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Mastering menopause: a gynaecologist on seeking an expert medical opinion

Mastering menopause: a gynaecologist on seeking an expert medical opinion


by Nikki Walsh
22nd Jan 2022

Across the country, women are navigating a wide range of menopausal symptoms – with little or no support. We call in the experts, and ask, what do women need to know to get through this life stage?

The menopause is one of the biggest events in any woman’s life and yet it is also one of the least talked about.

Most women cope with this confusing rite of passage by keeping quiet or making a joke of it. It doesn’t help, of course, that it occurs at one of the busiest stretches of a woman’s life. According to Annemarie Byrne, a nutritional therapist and coach, “Most of the women who come to me have the foot on the pedal. They have young kids, a career, ageing parents who need care. Stress levels are high. They are slow to realise they are in this period of change because they are last on their own list.”

Loretta Dignam is the founder of The Menopause Hub, a clinic for women going through the menopause that offers, among other things, GP assessments, nutritional guidance, physio and acupuncture. “I give menopause education and awareness training in the workplace and when I present the 40-odd symptoms women can get during the menopause, I see women connect the dots often for the first time. Because most know about hot sweats and loss of periods, but how many of us know about anxiety, panic attacks, joint pain, brain fog and memory loss? They are hugely relieved when they understand what’s going on because many of them thought they were going mad.”

Why do we know so little? “We are simply not educated about it,” says sexologist Emily Power Smith. “It should be taught in schools. This is a huge event in a woman’s life. It’s also inevitable. It will happen to you. Why don’t we know more?” In her experience, women don’t seek help until the symptoms have become overwhelming. This is why Annemarie likes to catch women in their late thirties. “Catch them later, and they tell me they don’t have time for self-care. And then I have to tell them that getting out of the downward spiral is going to take a lot more time than the self-care ever would have done.”

But attitudes are changing. In 2020, Vodafone announced its own employee commitment on the menopause, providing awareness training, sick leave and flexible hours. And there was the Joe Duffy show. Since it covered the menopause over five days last May, menopause clinics and mentors around the country found themselves inundated with calls. And last September 25th saw The Menopause Success Summit, a live online event featuring some of the top menopause experts (menopausesuccesssummit.com).

So what do you need to know? “Don’t suffer in silence,” says Loretta. “Get the right help from the right people.” With this in mind, we’ve assembled some of Ireland’s leading voices – meet Dr Shayi Dezayi, who says to;

Seek expert medical opinion

Dr Shayi Dezayi is a gynaecologist and a women’s health doctor at The Menopause Hub (themenopausehub.ie). She is also a member of the British Menopause Society.

“Women come to me with anxiety, bursts of anger. They cannot sleep, they don’t have any energy, they can’t concentrate. This can cause very real problems in work. Others are in pain – joint stiffness, muscle aches. They don’t want to exercise, everything hurts. Others have vaginal dryness or urinary leakage. I start with basic HRT. We talk about the risks and the benefits. The breast cancer association has contributing factors, such as BMI and alcohol intake, and we talk about those. And we talk about the benefits: better mood, better sleep, better libido, protection against heart disease, low bone density, cognitive function. A reduction in joint pain, improvements in skin and hair. It’s a personal choice: feeling well is the most important thing for some, not being free of a risk of breast cancer. Others want to try it, see how they go. For those experiencing vaginal dryness, I prescribe a topical oestrogen, which is completely safe. It is not a booster for HRT, there are no side effects, it is not absorbed into the blood-stream. It’s even safe for active breast cancer patients. I tell all women that their sexuality is central to their wellbeing. Some women say to me, I don’t need this, I don’t have a partner, but I say, this is about maintenance. It’s like a facial moisturiser. We also make lifestyle changes, reduce alcohol intake, consider exercise. Most of the women I see, see huge improvements in their quality of life. They say, I feel fantastic, I am back to myself. For me, this is very rewarding work. Others need more help. We try other treatments. I tell women to come to me sooner rather than later, when the first symptoms hit, around the age of 45. In my work as a gynaecologist, I see women in their late sixties with vaginal prolapses or recurring UTIs and they have been feeling terrible for a long time. There is no need to suffer like this. Educating women around this is really important. And every woman is different. Some women have symptoms but then their body makes the change, but others suffer for a long time.”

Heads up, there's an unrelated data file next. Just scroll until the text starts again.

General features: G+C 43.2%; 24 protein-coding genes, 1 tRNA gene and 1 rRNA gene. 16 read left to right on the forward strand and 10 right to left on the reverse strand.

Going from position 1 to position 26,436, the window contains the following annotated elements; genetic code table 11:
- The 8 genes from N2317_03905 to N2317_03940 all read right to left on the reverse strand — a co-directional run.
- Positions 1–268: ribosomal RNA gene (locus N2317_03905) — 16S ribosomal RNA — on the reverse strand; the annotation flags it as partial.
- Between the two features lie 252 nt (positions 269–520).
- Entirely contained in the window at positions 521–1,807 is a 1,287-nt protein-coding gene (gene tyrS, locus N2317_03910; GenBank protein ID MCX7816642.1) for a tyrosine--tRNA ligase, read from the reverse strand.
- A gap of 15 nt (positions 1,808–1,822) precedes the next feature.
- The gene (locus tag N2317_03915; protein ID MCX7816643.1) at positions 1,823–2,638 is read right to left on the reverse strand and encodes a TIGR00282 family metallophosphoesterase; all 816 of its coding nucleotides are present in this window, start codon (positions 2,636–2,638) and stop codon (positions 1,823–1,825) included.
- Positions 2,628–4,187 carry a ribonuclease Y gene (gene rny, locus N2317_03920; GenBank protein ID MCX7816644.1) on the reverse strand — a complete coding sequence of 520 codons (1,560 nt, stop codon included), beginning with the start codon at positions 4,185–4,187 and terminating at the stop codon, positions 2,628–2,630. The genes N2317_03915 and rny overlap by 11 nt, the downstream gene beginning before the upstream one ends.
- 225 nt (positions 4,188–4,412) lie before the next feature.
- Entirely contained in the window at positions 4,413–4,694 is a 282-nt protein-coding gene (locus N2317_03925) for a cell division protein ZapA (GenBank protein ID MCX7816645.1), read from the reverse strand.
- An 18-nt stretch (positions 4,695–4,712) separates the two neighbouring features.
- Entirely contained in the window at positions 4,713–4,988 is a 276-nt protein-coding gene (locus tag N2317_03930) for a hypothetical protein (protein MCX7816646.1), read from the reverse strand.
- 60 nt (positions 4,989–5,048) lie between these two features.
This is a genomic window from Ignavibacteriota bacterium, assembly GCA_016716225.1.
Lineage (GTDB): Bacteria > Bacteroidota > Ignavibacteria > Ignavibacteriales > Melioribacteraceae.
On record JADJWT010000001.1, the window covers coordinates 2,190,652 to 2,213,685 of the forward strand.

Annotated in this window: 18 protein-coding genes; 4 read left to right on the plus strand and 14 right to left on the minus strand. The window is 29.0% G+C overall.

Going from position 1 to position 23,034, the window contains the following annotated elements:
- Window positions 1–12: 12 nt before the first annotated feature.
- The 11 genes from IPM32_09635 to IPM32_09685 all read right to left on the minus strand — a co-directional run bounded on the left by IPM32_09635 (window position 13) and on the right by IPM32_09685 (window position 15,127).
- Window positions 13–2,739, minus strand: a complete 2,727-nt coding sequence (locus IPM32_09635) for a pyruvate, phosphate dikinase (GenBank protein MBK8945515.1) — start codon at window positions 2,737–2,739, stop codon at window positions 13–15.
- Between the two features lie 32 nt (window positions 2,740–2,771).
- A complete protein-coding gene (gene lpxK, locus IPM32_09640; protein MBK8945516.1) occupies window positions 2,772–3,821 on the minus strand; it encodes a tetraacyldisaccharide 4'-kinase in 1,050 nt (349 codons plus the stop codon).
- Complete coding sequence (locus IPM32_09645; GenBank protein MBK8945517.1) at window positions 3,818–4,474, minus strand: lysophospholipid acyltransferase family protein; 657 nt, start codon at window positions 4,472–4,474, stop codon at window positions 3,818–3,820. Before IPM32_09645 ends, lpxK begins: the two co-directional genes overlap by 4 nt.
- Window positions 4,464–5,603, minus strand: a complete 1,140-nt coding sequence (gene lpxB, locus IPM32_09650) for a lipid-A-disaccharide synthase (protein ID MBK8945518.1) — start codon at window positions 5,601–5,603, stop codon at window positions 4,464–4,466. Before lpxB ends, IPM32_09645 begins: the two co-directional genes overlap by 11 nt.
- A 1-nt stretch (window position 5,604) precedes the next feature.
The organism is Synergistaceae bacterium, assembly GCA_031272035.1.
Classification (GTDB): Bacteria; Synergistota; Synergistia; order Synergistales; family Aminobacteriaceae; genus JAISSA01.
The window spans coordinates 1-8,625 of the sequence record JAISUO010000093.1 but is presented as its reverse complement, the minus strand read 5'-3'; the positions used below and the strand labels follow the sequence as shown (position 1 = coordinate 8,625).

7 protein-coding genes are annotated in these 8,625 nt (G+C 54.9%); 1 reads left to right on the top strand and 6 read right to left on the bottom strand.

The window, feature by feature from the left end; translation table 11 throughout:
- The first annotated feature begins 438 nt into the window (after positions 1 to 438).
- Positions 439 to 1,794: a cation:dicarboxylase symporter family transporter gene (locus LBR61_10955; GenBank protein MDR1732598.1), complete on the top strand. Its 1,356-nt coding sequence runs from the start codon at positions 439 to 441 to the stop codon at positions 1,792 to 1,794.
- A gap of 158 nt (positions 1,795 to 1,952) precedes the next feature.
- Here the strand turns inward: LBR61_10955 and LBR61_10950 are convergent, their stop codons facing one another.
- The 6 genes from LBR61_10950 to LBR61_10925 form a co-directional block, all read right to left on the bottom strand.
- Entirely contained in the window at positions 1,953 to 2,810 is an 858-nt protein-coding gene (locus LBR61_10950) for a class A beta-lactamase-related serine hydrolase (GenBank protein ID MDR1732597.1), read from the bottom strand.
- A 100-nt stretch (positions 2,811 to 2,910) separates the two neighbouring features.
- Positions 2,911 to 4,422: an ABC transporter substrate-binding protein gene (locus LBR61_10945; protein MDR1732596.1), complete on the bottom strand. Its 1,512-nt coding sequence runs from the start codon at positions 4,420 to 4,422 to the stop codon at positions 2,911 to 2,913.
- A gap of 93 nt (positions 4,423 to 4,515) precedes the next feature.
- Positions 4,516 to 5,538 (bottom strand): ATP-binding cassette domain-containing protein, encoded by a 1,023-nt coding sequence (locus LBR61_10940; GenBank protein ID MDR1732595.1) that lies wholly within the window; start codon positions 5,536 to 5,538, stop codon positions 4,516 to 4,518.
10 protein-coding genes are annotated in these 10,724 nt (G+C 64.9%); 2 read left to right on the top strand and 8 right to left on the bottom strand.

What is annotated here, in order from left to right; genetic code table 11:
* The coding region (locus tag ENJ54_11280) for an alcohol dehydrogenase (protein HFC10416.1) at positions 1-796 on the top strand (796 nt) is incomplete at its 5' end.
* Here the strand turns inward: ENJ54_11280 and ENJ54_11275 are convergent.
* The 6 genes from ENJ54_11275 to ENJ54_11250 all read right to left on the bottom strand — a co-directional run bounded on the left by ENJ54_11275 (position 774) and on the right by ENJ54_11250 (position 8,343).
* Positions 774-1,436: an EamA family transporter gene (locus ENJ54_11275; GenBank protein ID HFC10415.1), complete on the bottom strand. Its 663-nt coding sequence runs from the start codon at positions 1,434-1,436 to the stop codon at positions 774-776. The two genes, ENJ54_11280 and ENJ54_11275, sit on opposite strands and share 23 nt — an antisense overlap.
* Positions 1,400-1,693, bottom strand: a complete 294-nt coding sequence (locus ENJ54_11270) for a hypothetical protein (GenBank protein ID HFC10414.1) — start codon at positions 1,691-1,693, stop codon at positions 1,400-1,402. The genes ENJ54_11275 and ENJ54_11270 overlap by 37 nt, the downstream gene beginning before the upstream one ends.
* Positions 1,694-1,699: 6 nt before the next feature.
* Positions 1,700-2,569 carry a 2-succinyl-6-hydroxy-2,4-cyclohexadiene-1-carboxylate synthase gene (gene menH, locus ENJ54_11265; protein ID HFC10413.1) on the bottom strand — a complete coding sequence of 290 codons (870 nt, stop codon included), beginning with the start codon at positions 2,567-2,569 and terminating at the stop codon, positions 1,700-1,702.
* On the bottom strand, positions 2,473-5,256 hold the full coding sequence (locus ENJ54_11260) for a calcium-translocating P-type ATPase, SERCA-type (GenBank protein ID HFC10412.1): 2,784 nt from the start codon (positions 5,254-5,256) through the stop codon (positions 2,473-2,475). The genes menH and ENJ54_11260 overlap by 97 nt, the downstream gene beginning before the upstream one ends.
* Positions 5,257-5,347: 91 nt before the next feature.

For more from Ireland’s leading experts on mastering menopause, see Loretta Dignam, founder of The Menopause Hub on speaking out here, Annemarie Byrne, nutritional therapist and coach on nourishing yourself here, sexologist Emily Power Smith on loving yourself here,  Sallyanne Brady on finding a community of support here, stylist and personal shopper Michelle Kilroy on feeling confident here, Dr Nina Bing Liu of AcuPlus on rebalancing here, physiotherapist Christine Gioia on getting moving here or see the full series here.

Illustration by  Anne O’Hara. This article originally appeared in the Autumn 2021 issue of IMAGE Magazine.